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Westerplatte

40 min Westerplatte Gdańsk, 80-001

Information

Westerplatte is a peninsula in the delta of Wisła Martwa and Gulf of Gdańsk. It is a symbol of the Second World War as the war started here. The peninsula has width from 200 to 500 meters and it was a strategic point in Polish defence lines of Baltic coast region, this was the reason why it was attacked by Nazi-German battleship Schleswig-Holstein. The heroic defense of the peninsula lasted from the 1st till the 7th of September 1939. Currently, tourists can see the Monument of Coast Defenders, the Defenders Cemetery, the Stronghold no. 1, which belongs to Gdańsk City Museum and ruins of other strongholds and barracks. Westerplatte is also an amazing viewing point to a ferry terminal in Gdańsk.

The battle of Westerplatte

Westerplatte is a small peninsula in the area of Gdańsk Bay in the north-east of Gdańsk city itself. Prior to the World War II it was a Polish exclave within the Free City of Danzig with a small Military Transit Depot housing nearly two hundred Polish troops.

The attack on Westerplatte was the first battle of the World War II and together with the bombing of Wieluń it marks the beginning of the war in Europe.

The morning of 1 September 1939

During the night of 31 August/ 1 September 1939 a German battleship Schleswig-Holstein that had been anchored in the port of Gdańsk with a “courtesy call” moved to the Zakręt Pięciu Gwizdków (a Bend of Five Whistles) where the Dead Vistula joins the port channel and had a clear field of fire. In the meantime, an elite 3. Marine-Stoßtrupp-Kompanie Kriegsmarine company disembarked the battleship and took their positions by the South-East outposts on the peninsula. At 04:45 Schleswig-Holstein commanding officers ordered to open fire and the war began.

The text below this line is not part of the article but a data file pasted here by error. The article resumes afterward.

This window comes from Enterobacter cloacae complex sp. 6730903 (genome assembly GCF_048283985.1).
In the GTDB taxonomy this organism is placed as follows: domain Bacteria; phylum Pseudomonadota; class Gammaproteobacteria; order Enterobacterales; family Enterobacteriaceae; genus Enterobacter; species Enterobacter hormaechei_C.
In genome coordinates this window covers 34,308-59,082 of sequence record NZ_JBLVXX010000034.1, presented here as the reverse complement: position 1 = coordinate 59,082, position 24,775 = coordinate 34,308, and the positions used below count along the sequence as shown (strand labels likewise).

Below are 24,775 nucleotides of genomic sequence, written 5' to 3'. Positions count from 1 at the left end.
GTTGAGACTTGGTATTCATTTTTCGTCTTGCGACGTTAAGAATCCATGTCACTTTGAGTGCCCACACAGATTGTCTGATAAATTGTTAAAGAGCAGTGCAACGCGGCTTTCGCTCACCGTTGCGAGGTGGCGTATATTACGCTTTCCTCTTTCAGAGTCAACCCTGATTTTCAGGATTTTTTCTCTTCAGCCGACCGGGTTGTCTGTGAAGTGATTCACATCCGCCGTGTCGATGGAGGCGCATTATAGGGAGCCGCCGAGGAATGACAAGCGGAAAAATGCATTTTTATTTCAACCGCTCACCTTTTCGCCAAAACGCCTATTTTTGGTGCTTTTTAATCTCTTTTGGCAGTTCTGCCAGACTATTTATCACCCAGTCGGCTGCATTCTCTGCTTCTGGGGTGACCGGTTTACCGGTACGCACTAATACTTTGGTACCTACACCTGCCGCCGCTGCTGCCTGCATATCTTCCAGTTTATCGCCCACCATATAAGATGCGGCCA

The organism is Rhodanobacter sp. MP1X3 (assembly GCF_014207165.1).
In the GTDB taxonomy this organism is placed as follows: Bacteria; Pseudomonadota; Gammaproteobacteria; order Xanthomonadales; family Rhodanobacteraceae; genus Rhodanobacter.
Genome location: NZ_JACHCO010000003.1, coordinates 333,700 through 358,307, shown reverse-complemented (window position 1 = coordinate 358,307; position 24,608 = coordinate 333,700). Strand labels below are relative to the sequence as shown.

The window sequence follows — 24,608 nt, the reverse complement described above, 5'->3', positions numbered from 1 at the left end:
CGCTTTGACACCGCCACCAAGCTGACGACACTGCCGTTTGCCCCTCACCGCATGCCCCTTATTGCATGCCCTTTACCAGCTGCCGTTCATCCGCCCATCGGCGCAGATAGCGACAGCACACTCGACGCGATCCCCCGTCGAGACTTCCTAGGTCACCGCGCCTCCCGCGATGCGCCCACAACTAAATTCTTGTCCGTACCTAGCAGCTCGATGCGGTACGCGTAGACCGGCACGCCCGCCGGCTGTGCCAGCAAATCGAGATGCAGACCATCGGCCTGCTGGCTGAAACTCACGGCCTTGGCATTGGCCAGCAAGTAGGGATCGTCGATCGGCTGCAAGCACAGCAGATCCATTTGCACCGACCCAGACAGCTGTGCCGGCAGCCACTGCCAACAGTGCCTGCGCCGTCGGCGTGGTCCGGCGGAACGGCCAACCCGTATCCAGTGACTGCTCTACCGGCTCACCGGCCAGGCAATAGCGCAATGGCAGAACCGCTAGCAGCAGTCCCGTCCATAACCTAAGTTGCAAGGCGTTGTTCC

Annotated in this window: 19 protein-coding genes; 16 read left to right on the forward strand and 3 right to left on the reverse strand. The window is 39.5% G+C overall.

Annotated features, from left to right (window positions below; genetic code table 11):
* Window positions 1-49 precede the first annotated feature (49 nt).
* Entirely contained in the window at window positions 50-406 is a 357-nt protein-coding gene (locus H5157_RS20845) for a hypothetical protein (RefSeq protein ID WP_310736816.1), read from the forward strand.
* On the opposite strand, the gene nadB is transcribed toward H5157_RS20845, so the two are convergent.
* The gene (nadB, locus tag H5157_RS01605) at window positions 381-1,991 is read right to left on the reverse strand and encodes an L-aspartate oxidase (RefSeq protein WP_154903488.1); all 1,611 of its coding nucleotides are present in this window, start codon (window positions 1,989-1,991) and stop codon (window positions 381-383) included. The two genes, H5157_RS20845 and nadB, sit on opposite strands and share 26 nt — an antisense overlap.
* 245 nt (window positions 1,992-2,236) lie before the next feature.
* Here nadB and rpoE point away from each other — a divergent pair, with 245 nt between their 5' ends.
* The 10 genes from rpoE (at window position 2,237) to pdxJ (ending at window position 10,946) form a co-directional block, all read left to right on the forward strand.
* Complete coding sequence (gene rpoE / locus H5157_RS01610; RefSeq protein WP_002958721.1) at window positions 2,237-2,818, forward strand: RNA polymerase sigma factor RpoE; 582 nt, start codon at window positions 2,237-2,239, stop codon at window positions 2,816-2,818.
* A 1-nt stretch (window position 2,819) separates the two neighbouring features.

The battle of Westerplatte

With the German forces severely outnumbering the Poles and with thorough preparations the Germans assumed an easy victory within a couple of hours. However, the Polish troops were more than willing to fight back and hold their ground. Thanks to the perseverance and the astounding bravery of the Polish soldiers what the Germans hoped to accomplish in such a short time took them seven days. Each day Westerplatte was under and enormous amount of enemy fire from all imaginable directions. Apart from Shleswig-Holstein the Germans used torpedo boats, Luftwaffe’s famous diving bombers Junkers 87 Stuka, as well as Heinkel He 51 and Junkers Ju 52, some heavy artillery and SS divisions. Day in and day out the Polish troops held their positions and held back the aggressors. After seven days of superhuman effort and due to casualties, poor condition of the wounded soldiers and no real hope of rescue Major Henryk Sucharski (commanding officer) had no other option but to surrender.

The difference in strength

As previously mentioned, the difference in strength between the opponents was massive. According to different sources the Polish garrison was roughly 200-225 people strong. Their weapon arsenal included two 37 millimetres anti-tank guns, a 75 millimetres field gun, mortars, a number of medium and light machine guns, around 160 rifles, 40 hand guns and about a thousand hand grenades all scattered around the premises consisting of five reinforced-concrete guard-houses.

The German forces, on the other hand, accounted for up to 4,000 soldiers, including roughly 2250 infantry soldiers of various designation. The beforementioned Krigrsmarine vessels and Luftwaffe aircraft were supported from the ground by an entire mortar battalion, 65 different artillery cannons, heavy armoured ADGZ vehicles, over a 100 machine guns or Flammenwerfer 35 flamethrowers among others.

Despite such a huge imbalance in strength and the sheer brute force of men and firepower put against them the defenders of Westerplatte suffered relatively small number of casualties. 15 people lost their life in combat and about 50 were wounded. The losses on the German side vary immensely with different reports stating between 50 and 400 dead or wounded.

Commemoration

The battle of Westerplatte carries a tremendous historical significance as the very first battle of World War II. Each year on the morning of 1 September a remembrance ceremony is held on the grounds of Westerplatte. The commemorative event is usually attended by high ranking Polish and International politicians, military officers, media and the common folk as well.

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